I know what do you mean by saying good bye to your mum. She is the dearest and holiest person for you. But years are passing your own kids are growing you have to educate them, to take care of them, to give them love and happiness, so you have no choice but to say good bye and to leave, back to work,make money to build a future for your children. And this is the way we should do this.It happens to many of us and can you imagine the scenario, when a mum leave her child to make money to pay back for the education of her child in the corrupted Tajik institutions. Mother teachers go to Russian,mother doctors go to Afghanistan and Iraq the toughest places to work for the sake of the better life of their children, whose conditions they may not know back at home, as they can not get in touch with them for months from the isolated places like Samangan or Qaraquzi?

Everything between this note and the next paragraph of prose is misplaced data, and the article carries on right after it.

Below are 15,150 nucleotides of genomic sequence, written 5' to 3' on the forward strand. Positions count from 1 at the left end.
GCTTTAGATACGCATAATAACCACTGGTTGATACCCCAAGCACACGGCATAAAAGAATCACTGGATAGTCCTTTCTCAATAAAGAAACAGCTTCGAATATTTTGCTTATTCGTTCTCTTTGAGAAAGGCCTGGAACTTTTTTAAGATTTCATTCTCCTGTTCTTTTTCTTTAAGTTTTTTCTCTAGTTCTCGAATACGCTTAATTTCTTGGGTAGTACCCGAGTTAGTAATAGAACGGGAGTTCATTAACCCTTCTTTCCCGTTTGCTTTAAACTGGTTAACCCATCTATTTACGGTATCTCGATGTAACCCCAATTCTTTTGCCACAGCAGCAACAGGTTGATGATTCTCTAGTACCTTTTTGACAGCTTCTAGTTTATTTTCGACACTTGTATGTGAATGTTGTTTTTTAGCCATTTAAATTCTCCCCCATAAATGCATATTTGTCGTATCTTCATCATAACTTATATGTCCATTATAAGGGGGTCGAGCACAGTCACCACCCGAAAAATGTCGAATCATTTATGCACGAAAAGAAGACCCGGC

This is our current situation and we have to live with this, as there is no will for people to make a revalution of a particular color or to get back to the war. And they are right at the moment.
One voice is not a voice.

Tolerance is a bitter thing but it might have a sweet fruit.

Let us see, where the democracy and freedom of our state will lead us. As of today, Tajik men try to avoid their nationality and
Tajik women escape the freedom of dress code they have in Tajikistan they work in Afghanistan or Iraq under the veil as free women.

Let us see what our nation will decide to escape tomorrow?

Darius said...